Adolescence can be a positive time when parents can reassess children's capabilities as they mature.
Parents who see increasing independence as an indication of competence are more likely to feel satisfied with their parenting.
Although boys may appear less socially competent than girls, this does not mean that they do not value social skills; they approach them differently.
The personalities of both parents and teenagers contribute to the quality and warmth of their relationship.
However, parents of disabled teenagers typically report that both partners are involved in all areas of their children's lives because they need to work as a team. The only issue for which Parent Line receives more calls from men than women is contact with children following separation.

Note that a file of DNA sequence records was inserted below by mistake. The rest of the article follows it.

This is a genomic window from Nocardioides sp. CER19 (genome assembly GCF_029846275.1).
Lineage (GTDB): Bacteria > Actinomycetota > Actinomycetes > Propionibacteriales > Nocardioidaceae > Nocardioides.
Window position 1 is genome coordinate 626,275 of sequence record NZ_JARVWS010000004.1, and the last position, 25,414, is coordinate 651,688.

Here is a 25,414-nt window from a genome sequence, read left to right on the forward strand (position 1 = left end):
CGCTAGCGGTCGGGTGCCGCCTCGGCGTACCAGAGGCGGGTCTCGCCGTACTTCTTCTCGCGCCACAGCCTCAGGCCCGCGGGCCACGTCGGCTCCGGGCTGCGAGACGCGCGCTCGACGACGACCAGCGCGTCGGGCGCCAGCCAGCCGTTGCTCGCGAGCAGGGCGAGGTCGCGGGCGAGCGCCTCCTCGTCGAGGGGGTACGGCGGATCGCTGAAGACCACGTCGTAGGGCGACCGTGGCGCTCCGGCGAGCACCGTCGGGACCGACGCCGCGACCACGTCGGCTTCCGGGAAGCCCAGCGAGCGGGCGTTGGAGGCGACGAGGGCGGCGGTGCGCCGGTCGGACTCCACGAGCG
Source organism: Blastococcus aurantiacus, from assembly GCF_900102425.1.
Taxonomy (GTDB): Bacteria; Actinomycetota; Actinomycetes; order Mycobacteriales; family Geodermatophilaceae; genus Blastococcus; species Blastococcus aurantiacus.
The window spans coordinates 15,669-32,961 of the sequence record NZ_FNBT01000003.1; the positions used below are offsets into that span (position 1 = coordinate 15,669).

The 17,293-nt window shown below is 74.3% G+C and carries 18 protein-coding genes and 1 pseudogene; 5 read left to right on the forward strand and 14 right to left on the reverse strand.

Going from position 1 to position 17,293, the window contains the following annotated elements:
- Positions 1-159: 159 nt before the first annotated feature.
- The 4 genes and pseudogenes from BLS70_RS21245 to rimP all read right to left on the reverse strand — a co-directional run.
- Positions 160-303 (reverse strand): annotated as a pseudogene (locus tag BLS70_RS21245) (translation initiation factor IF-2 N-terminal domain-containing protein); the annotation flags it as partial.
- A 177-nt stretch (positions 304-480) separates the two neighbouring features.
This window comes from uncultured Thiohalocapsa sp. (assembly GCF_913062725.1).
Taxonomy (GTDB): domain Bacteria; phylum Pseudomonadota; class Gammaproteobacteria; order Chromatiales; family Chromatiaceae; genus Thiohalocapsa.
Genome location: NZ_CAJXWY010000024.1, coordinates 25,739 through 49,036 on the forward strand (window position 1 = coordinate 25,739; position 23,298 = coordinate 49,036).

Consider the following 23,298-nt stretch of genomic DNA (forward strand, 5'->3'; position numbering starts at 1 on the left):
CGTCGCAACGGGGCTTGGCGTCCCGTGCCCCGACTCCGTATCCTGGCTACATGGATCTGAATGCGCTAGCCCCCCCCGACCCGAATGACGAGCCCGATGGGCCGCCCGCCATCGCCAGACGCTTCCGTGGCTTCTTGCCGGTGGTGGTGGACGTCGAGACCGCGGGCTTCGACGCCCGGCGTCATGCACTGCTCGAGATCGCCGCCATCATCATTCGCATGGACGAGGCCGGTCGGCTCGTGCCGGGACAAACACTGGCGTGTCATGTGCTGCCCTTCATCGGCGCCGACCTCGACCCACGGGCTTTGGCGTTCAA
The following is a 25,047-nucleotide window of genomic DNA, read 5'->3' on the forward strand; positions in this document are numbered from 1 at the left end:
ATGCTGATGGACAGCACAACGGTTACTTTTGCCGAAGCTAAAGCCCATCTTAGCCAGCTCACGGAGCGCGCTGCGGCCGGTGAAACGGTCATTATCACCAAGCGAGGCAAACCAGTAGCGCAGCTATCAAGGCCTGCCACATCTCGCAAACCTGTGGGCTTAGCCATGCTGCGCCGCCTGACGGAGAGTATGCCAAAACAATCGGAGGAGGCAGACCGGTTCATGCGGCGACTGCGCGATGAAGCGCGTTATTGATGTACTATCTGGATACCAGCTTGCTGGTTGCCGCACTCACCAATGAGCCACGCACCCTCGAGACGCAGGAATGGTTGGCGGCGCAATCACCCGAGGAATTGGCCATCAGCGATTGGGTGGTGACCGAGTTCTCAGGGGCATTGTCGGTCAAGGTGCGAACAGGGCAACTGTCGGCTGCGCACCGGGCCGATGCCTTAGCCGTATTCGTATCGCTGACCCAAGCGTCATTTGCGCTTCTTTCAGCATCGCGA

Fathers are less likely to seek parenting support and usually look to their partner for this. It seems that male callers think they need a 'good reason' to call, often meaning they call when at crisis point.It is natural for parents to feel some anxiety as teenagers become more independent.However, problems can arise if this anxiety makes them act in a way which is intrusive or inhibits a teenager's exploration of new environments and relationships.How much control the parent tries to impose is more related to a teenager's than a parent's personality.Appropriate levels of parental control may be different for different families depending on the amount of emotional and developmental support the teenager receives from their parents.The following are the key themes that emerge from the research.Conflict is not necessarily a bad thing and can play a useful role in teenagers' development.Parents of disabled teenagers report that seeing their teenager develop socially is a key factor in their parental satisfaction.Parents, together or apart, find greatest satisfaction when they feel they are being supportive, view themselves as accepting, and affectionate towards their teenager, and see them acquiring qualities which they think reflect their successful parenting.If teenagers are involved in arguments between their parents, it does not mean that parents and teenagers are close.Teenagers are more likely to be drawn into arguments between their parents if conflict is continual and antagonistic.